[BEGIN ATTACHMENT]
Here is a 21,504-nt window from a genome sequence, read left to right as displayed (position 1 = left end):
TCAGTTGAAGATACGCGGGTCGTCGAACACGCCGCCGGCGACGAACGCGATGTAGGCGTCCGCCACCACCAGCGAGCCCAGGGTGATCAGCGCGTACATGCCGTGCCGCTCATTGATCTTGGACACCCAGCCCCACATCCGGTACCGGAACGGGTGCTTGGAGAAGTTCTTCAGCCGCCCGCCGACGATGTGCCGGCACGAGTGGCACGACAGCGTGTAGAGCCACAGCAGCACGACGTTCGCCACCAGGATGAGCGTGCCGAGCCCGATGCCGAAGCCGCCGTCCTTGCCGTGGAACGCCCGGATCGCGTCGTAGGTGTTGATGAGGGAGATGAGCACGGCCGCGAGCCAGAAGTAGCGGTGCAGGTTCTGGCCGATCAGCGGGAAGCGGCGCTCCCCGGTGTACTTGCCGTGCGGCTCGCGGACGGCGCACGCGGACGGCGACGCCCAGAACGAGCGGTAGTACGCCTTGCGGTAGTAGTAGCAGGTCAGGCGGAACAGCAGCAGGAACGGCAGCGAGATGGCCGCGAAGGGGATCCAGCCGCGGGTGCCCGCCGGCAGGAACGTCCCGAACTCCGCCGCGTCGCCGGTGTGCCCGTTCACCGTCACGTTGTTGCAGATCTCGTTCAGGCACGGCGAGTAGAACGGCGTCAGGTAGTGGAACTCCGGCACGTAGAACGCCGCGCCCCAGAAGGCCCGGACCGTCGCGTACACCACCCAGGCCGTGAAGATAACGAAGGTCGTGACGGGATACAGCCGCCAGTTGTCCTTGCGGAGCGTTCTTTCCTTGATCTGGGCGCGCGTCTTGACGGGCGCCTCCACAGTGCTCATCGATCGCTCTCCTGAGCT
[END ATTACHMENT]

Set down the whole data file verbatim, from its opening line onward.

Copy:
Here is a 21,504-nt window from a genome sequence, read left to right as displayed (position 1 = left end):
TCAGTTGAAGATACGCGGGTCGTCGAACACGCCGCCGGCGACGAACGCGATGTAGGCGTCCGCCACCACCAGCGAGCCCAGGGTGATCAGCGCGTACATGCCGTGCCGCTCATTGATCTTGGACACCCAGCCCCACATCCGGTACCGGAACGGGTGCTTGGAGAAGTTCTTCAGCCGCCCGCCGACGATGTGCCGGCACGAGTGGCACGACAGCGTGTAGAGCCACAGCAGCACGACGTTCGCCACCAGGATGAGCGTGCCGAGCCCGATGCCGAAGCCGCCGTCCTTGCCGTGGAACGCCCGGATCGCGTCGTAGGTGTTGATGAGGGAGATGAGCACGGCCGCGAGCCAGAAGTAGCGGTGCAGGTTCTGGCCGATCAGCGGGAAGCGGCGCTCCCCGGTGTACTTGCCGTGCGGCTCGCGGACGGCGCACGCGGACGGCGACGCCCAGAACGAGCGGTAGTACGCCTTGCGGTAGTAGTAGCAGGTCAGGCGGAACAGCAGCAGGAACGGCAGCGAGATGGCCGCGAAGGGGATCCAGCCGCGGGTGCCCGCCGGCAGGAACGTCCCGAACTCCGCCGCGTCGCCGGTGTGCCCGTTCACCGTCACGTTGTTGCAGATCTCGTTCAGGCACGGCGAGTAGAACGGCGTCAGGTAGTGGAACTCCGGCACGTAGAACGCCGCGCCCCAGAAGGCCCGGACCGTCGCGTACACCACCCAGGCCGTGAAGATAACGAAGGTCGTGACGGGATACAGCCGCCAGTTGTCCTTGCGGAGCGTTCTTTCCTTGATCTGGGCGCGCGTCTTGACGGGCGCCTCCACAGTGCTCATCGATCGCTCTCCTGAGCT